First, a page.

Administering the KEYNOTE-189 Regimen in Nondriver mNSCLC


Mark A. Socinski, MD:The design of KEYNOTE-189 was a placebo-controlled 2:1 randomization, meaning that 2 patients got randomized to the investigational arm versus 1 to the control arm. The control arm was carboplatin/pemetrexed with placebo, since it was a placebo-controlled trial. Carboplatin-pemetrexed is a very standard FDA [US Food and Drug Administration]-approved regimen. No one would argue with that as a control arm. The investigational arm, and again, it was a 2:1 randomization, gave patients carboplatin-pemetrexed plus pembrolizumab. Patients on the control arm were allowed to cross over at the time of progression. And in fact, about 40% of the patients getting carboplatin-pemetrexed did subsequently receive pembrolizumab.

The trial had 2 primary endpoints: overall survival and progression-free survival. The trial met both. To me, the most meaningful number is a hazard ratio for overall survival of, I believe, 0.49, or about 0.5, suggesting a 50% reduction in the risk of death from lung cancer as a result of combining the immunotherapy with carboplatin-pemetrexed. It was actually quite impressive in terms of the Kaplan- Meier curves. And that hazard ratio, we don’t see very many hazard ratios that have that dramatic of an effect.

A very similar effect was seen on progression-free survival. The response rates on carboplatin/pemetrexed alone were about 18%. The response rates with the addition of pembrolizumab with the same chemotherapy were around 48%. So, very impressive difference in tumor shrinkage. And this was really a trial that showed that all the outcomes that we would want to see—tumor shrinking, control of the cancer in terms of progression-free survival—and ultimately those 2 things driving overall survival in such a significant manner, I think, are really notable.

The administration issues with regard to this regimen to me are not very prohibitive. Carboplatin is a drug that we give over about 30 to 40 minutes every 3 weeks. Pemetrexed is the drug that is a 10- to 15-minute infusion. Again, once every 3 weeks. And pembrolizumab is a flat dose, 200 mg IV, over an hour every 3 weeks. So, each of the drugs is given once every 3 weeks, so a relatively convenient regimen.

I typically would give 4 cycles of those 3 drugs in patients who have responding or stable disease. And this was included in the trial design for what we would refer to as the maintenance portion of the trial, which allowed you to continue both the pemetrexed as well as the pembrolizumab for maintenance therapy, until the time of disease progression or unacceptable toxicity.

So, in terms of the administration issues, I actually really don’t think there are any major issues. It’s convenient, every 3 weeks. From the time the patient hits the infusion chair to the time they’re out of the chair should be in the 3- to 4-hour range, maybe a little over 4 hours so that’s half a day. So, I honestly don’t think that it’s really prohibitive from that aspect.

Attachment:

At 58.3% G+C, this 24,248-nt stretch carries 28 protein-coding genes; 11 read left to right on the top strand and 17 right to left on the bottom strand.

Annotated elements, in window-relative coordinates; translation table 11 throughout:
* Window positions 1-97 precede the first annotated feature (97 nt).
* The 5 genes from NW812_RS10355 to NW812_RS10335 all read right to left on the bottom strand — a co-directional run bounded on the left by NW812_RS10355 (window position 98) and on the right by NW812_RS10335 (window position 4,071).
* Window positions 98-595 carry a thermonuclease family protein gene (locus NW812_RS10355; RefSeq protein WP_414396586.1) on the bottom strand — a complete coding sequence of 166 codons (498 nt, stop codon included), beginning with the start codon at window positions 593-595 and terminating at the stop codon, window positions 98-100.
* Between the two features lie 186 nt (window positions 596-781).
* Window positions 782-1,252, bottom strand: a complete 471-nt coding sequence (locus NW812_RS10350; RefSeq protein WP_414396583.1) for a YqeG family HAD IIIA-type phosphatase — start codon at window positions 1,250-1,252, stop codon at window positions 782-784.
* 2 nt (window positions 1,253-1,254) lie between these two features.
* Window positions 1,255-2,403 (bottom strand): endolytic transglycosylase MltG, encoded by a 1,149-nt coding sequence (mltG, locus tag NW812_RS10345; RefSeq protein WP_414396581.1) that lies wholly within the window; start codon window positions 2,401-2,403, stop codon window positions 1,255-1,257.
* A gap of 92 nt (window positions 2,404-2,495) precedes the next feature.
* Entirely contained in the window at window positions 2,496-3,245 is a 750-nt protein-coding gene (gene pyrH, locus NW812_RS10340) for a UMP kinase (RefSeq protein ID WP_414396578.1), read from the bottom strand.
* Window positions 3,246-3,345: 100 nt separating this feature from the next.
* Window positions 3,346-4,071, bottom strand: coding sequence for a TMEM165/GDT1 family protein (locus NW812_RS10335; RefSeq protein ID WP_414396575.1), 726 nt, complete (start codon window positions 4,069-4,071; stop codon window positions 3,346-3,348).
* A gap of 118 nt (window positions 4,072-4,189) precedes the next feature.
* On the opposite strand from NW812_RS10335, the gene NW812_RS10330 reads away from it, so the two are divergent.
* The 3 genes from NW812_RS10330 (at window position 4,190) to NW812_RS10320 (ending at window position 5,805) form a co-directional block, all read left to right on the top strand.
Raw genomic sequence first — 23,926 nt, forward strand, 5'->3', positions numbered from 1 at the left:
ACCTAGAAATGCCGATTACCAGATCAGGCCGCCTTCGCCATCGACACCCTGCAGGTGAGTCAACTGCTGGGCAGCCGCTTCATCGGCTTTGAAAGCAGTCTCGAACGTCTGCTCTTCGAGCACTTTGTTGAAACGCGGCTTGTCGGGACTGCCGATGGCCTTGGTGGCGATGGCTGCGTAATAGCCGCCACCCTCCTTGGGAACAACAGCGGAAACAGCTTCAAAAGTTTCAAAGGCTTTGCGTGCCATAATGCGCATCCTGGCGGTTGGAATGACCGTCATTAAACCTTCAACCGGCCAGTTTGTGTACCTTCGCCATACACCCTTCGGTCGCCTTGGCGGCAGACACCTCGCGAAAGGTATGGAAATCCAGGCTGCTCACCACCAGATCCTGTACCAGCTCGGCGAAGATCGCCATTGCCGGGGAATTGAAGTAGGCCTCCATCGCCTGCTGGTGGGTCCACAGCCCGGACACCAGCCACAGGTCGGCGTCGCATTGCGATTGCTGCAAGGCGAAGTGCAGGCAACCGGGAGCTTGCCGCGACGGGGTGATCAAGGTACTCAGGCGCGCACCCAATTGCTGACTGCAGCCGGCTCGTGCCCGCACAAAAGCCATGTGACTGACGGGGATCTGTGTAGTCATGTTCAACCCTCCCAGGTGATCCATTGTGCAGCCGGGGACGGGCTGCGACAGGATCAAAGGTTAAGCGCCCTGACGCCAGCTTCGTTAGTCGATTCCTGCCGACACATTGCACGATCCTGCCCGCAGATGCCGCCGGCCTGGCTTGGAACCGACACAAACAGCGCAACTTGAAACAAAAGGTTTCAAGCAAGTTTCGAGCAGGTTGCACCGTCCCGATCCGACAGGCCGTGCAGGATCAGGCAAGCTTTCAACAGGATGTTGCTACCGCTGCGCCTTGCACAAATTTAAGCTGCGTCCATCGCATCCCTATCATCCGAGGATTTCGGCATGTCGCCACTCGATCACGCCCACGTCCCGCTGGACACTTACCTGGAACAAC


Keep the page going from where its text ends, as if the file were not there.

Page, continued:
In terms of managing patients and the toxicity in, you know, would there be circumstances in which you would think about discontinuing 1 of the component drugs. Well if I felt the toxicity was prohibitive and relative to the agent; for instance, if patients were diagnosed with grade 3 or4 colitis as an adverse effect, a well-known [adverse] effect of immunotherapy, I would discontinue the pembrolizumab.

Pemetrexed given over a long period of time can sometimes cause problems with peripheral edema, excessive lacrimation, skin rash, anemia, fatigue, these sorts of things. If I felt that the primary adverse effect of the drug was prohibitive, I would discontinue the pemetrexed, if I felt that the toxicity was related to that.

I always say to my particularly when their cancer is controlled, the treatment can’t be worse than the disease itself. If you respond and your disease is controlled, you typically aren’t having disease-related symptoms. So your chemotherapy adverse effects have to be very well tolerated to justify continuing on. If they’re not, then I would try to make an assessment of what I thought was causing the toxicity, and then I would discontinue that component of the regimen.

Transcript edited for clarity.

A 66-Year-Old Man With NSCLC

May 2018: H&P

  • A 66-year-old man presented to primary care with complaints of persistent cough and shortness of breath with easy exertion.
    • PE: Average height, very thin (BMI = 18 kg/m2); says he has been losing weight although not dieting; mild fever (100.6 degrees); intermittent hemoptysis
    • Lab results: CrCL 75 mL/min; A1C 6.8%; WBC 15K/µL
    • PMH: HTN managed on atenolol; former smoker (30 pack-years); attributes cough to smoking but has persisted for 3 years now since he quit
  • Primary care suspected bronchitis and prescribed amoxicillin; referred to pulmonology

June 2018: Pulmonology evaluation

  • Pulmonologist evaluated patient for COPD: diminished lung function on spirometry
  • CT revealed a 3-cm mass in left lung and multiple (<2 cm) masses in right lung, pleura, and axial lymph nodes; patient referred to oncology.

July 2018: Oncology exam

  • Biopsy identified adenocarcinoma in left lung with lymph node and pleural involvement
  • Molecular testing:
    • ALK& ROS1 rearrangement, negative
    • EGFR, KRAS wild-type
    • KRAS negative
    • PD-L1 TPS: 45%
  • Additional testing: Abdominal CT, NED; Brain MRI, NED
  • Diagnosis: Stage IVA lung adenocarcinoma without molecular drivers

August 2018

  • Patient begins treatment with pemetrexed/carboplatin plus pembrolizumab 200 mg q3 wks
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